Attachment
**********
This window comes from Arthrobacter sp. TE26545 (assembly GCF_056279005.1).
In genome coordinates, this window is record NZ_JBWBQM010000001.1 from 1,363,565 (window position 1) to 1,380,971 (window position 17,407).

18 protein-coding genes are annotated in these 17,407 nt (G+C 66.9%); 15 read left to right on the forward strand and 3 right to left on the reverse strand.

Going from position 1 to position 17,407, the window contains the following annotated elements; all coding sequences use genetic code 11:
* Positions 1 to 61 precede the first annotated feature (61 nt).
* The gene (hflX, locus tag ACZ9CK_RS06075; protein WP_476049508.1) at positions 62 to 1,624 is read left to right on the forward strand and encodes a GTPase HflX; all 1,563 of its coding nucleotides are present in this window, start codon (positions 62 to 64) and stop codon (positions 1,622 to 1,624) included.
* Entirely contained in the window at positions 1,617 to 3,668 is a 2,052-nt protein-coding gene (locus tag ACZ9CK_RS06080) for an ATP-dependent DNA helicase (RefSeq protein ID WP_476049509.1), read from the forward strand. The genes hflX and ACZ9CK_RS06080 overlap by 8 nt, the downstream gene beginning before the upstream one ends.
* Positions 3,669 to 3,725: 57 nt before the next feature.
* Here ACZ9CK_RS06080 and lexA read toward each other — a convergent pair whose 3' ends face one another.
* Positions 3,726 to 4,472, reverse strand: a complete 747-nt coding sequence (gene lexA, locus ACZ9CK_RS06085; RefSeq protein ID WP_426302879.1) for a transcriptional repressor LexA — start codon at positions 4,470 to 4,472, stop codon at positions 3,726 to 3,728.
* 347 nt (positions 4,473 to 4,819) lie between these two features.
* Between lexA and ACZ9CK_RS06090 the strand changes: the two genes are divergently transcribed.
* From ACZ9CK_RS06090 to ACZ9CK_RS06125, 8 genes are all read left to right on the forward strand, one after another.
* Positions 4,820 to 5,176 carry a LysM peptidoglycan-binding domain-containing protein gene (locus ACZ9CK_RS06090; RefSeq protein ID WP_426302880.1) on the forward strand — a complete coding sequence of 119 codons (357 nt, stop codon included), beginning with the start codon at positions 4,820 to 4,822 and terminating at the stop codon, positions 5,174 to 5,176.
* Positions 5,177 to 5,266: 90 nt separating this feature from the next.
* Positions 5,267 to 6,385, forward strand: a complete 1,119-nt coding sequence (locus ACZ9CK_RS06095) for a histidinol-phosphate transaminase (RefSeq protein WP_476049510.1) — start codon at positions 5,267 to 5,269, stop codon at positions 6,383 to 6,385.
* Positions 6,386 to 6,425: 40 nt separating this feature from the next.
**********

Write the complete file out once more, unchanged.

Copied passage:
This window comes from Arthrobacter sp. TE26545 (assembly GCF_056279005.1).
In genome coordinates, this window is record NZ_JBWBQM010000001.1 from 1,363,565 (window position 1) to 1,380,971 (window position 17,407).

18 protein-coding genes are annotated in these 17,407 nt (G+C 66.9%); 15 read left to right on the forward strand and 3 right to left on the reverse strand.

Going from position 1 to position 17,407, the window contains the following annotated elements; all coding sequences use genetic code 11:
* Positions 1 to 61 precede the first annotated feature (61 nt).
* The gene (hflX, locus tag ACZ9CK_RS06075; protein WP_476049508.1) at positions 62 to 1,624 is read left to right on the forward strand and encodes a GTPase HflX; all 1,563 of its coding nucleotides are present in this window, start codon (positions 62 to 64) and stop codon (positions 1,622 to 1,624) included.
* Entirely contained in the window at positions 1,617 to 3,668 is a 2,052-nt protein-coding gene (locus tag ACZ9CK_RS06080) for an ATP-dependent DNA helicase (RefSeq protein ID WP_476049509.1), read from the forward strand. The genes hflX and ACZ9CK_RS06080 overlap by 8 nt, the downstream gene beginning before the upstream one ends.
* Positions 3,669 to 3,725: 57 nt before the next feature.
* Here ACZ9CK_RS06080 and lexA read toward each other — a convergent pair whose 3' ends face one another.
* Positions 3,726 to 4,472, reverse strand: a complete 747-nt coding sequence (gene lexA, locus ACZ9CK_RS06085; RefSeq protein ID WP_426302879.1) for a transcriptional repressor LexA — start codon at positions 4,470 to 4,472, stop codon at positions 3,726 to 3,728.
* 347 nt (positions 4,473 to 4,819) lie between these two features.
* Between lexA and ACZ9CK_RS06090 the strand changes: the two genes are divergently transcribed.
* From ACZ9CK_RS06090 to ACZ9CK_RS06125, 8 genes are all read left to right on the forward strand, one after another.
* Positions 4,820 to 5,176 carry a LysM peptidoglycan-binding domain-containing protein gene (locus ACZ9CK_RS06090; RefSeq protein ID WP_426302880.1) on the forward strand — a complete coding sequence of 119 codons (357 nt, stop codon included), beginning with the start codon at positions 4,820 to 4,822 and terminating at the stop codon, positions 5,174 to 5,176.
* Positions 5,177 to 5,266: 90 nt separating this feature from the next.
* Positions 5,267 to 6,385, forward strand: a complete 1,119-nt coding sequence (locus ACZ9CK_RS06095) for a histidinol-phosphate transaminase (RefSeq protein WP_476049510.1) — start codon at positions 5,267 to 5,269, stop codon at positions 6,383 to 6,385.
* Positions 6,386 to 6,425: 40 nt separating this feature from the next.